Cape May, New Jersey's Battle Against Nature
A visit to Cape May, N.J. is about as close as anyone can get to taking a trip back to the 19th Century. Colorful Victorian homes line Beach Avenue opposite a low concrete seawall. Beyond the seawall lies the vast, moody expanse of the Atlantic Ocean. Both beach and water lend to the brand the coastal village sells to hundreds of thousands of visitors every summer, but on the storm-battered Atlantic Coast, nothing is permanent. What lasts–whether roads, buildings or beach–is fought for in a constant battle against the elements. Salt from ocean spray attacks wooden trim and metal fixtures. Aggressive storm waves pound the beach, causing the sand to slip timidly away. But for half a century, the U.S. Army Corps of Engineers has commanded the front lines in this war against nature, building fortifications to protect a thriving beach community. But with the federal budget likewise under attack (albeit by other forces), the Corps’ decidedly expensive role combating coastal erosion may be in jeopardy.
Perched on a finger of land between the Atlantic Ocean and the mouth of the Delaware River, Cape May is America’s oldest seaside resort, and the only American city to be designated, in its entirety, as a National Historic Landmark. Vacationers from Philadelphia began visiting the hamlet in the mid-18th Century, and owing to the area’s pleasant weather and scenic beaches, haven’t stopped coming since. A broad marsh and a spacious harbor stretch to the west of the town’s center and the lighthouse on the peninsula’s southern tip. The U.S. Coast Guard operated cutters out of Cape May Harbor during Prohibition, and throughout World War II, the U.S. Navy used it for anti-submarine patrols. Today, the navy is gone, but the coast guard has several cutters stationed there, and its recruit training facility is sandwiched between the harbor and the ocean. In recent years, the marsh’s plethora of wildlife has attracted increasing numbers of birdwatchers and ecotourists.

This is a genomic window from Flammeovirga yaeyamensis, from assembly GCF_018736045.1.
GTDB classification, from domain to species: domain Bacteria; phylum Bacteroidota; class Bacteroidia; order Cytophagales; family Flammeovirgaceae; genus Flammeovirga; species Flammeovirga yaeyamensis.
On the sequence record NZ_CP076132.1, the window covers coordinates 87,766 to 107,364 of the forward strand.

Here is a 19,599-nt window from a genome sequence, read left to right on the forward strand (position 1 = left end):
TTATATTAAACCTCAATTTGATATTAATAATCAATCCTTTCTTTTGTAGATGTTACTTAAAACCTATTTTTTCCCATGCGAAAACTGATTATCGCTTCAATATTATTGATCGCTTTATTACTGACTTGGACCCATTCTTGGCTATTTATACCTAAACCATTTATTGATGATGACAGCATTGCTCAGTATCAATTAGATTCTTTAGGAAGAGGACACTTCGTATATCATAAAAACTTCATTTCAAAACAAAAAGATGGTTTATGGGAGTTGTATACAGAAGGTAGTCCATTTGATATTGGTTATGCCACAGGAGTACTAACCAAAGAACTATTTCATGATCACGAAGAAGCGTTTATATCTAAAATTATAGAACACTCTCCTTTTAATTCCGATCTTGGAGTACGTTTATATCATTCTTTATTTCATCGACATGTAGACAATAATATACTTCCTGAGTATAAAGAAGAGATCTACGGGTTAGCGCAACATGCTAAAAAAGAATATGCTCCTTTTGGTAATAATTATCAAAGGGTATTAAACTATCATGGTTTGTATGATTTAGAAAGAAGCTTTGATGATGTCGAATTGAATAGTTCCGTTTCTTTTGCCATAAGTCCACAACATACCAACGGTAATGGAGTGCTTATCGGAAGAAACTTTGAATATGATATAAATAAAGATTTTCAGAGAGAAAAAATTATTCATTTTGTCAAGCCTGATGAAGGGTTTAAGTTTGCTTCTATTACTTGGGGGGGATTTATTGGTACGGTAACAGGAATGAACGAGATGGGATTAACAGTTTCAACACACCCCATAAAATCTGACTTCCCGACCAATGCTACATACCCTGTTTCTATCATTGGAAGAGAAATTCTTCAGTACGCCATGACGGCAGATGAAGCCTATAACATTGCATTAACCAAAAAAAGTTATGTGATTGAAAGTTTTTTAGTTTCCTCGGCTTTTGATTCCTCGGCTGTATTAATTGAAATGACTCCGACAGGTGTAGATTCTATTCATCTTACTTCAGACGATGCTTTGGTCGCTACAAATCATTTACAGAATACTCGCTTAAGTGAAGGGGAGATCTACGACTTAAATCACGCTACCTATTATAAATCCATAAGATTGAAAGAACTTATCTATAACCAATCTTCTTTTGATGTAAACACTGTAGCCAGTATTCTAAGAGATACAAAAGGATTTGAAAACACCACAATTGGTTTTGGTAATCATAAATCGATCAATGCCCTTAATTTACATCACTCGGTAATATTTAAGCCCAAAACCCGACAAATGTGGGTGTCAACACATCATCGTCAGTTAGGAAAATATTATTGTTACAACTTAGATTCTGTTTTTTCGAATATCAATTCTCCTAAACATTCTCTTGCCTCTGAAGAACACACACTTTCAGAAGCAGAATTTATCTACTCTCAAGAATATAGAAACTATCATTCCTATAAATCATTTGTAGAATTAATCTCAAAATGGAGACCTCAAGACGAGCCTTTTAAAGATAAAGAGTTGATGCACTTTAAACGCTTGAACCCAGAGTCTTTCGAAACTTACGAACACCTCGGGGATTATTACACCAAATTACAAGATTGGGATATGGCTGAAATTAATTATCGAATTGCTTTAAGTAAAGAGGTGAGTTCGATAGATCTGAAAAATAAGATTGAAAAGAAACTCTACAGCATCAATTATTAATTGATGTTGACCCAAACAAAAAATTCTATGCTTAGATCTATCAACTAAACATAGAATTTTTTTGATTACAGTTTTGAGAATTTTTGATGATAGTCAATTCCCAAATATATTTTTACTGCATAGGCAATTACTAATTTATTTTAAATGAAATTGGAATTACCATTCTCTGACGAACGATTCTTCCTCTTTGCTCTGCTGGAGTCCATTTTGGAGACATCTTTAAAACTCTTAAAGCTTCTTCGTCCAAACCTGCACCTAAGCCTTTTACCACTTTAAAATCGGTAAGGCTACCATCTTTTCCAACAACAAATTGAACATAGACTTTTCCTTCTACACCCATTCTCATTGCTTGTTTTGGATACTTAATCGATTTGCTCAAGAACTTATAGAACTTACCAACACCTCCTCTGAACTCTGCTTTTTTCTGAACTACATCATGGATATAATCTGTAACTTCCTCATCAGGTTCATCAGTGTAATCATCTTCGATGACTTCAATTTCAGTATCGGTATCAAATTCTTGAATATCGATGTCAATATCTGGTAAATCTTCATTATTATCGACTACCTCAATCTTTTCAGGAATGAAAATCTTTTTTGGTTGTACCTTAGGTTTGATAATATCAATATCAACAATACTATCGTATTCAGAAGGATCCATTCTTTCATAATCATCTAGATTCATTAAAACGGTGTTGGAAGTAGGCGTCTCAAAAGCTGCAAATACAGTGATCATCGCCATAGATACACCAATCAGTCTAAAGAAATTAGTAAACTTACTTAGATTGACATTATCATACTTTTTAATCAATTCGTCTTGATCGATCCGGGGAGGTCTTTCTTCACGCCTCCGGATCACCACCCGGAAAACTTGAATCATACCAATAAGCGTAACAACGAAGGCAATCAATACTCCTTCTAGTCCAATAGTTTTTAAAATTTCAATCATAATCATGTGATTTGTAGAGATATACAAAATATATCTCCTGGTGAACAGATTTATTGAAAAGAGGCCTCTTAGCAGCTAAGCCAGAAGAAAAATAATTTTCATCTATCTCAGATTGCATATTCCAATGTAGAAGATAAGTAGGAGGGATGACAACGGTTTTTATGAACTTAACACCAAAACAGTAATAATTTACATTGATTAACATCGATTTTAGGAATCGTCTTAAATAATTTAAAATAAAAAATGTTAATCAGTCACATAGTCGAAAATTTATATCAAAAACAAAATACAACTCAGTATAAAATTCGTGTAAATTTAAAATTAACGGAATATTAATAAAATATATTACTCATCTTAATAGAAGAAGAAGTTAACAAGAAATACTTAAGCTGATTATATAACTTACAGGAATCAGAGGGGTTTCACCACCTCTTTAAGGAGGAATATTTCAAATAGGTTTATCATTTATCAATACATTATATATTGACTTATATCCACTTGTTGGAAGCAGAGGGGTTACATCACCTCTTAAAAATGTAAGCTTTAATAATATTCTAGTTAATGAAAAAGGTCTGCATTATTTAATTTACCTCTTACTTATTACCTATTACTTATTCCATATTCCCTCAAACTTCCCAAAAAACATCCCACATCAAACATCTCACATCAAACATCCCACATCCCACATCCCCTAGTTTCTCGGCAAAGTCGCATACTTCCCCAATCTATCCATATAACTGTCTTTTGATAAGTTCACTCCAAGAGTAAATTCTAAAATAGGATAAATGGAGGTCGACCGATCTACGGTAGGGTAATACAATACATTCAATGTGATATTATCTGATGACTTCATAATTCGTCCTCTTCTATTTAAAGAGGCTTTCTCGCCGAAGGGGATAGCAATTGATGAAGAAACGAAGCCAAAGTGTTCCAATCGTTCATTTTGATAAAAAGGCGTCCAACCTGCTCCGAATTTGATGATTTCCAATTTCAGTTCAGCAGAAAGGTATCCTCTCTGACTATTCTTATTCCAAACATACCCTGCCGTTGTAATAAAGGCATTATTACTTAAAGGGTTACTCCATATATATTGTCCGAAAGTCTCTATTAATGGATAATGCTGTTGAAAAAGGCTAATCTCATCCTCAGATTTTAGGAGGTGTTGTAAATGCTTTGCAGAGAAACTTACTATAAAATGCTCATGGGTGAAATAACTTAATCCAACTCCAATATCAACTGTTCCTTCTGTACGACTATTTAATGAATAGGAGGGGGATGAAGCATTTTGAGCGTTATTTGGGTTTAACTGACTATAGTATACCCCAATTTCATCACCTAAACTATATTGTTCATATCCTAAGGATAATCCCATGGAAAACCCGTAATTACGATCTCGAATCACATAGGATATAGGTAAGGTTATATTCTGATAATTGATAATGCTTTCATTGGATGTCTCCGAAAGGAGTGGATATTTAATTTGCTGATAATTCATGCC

Beach erosion is a perennial challenge for coastal communities, but in Cape May, man began accelerating the natural process in 1903. That year, dredges began scooping sand and muck out of the small harbor, expanding it to its current 500 acres. By 1911, a pair of massive stone jetties were completed to protect the mouth of Cape May Inlet. The U.S. Army Corps of Engineers lengthened the stone walls during World War II (when it also built a three mile-long canal across the peninsula from the exposed harbor to its less submarine attack-prone western side), and today, they protrude nearly 4,500 feet into the ocean. They’re so long that you can watch a fisherman pick his way along the rocks for 15 minutes before he reaches the end to cast his line.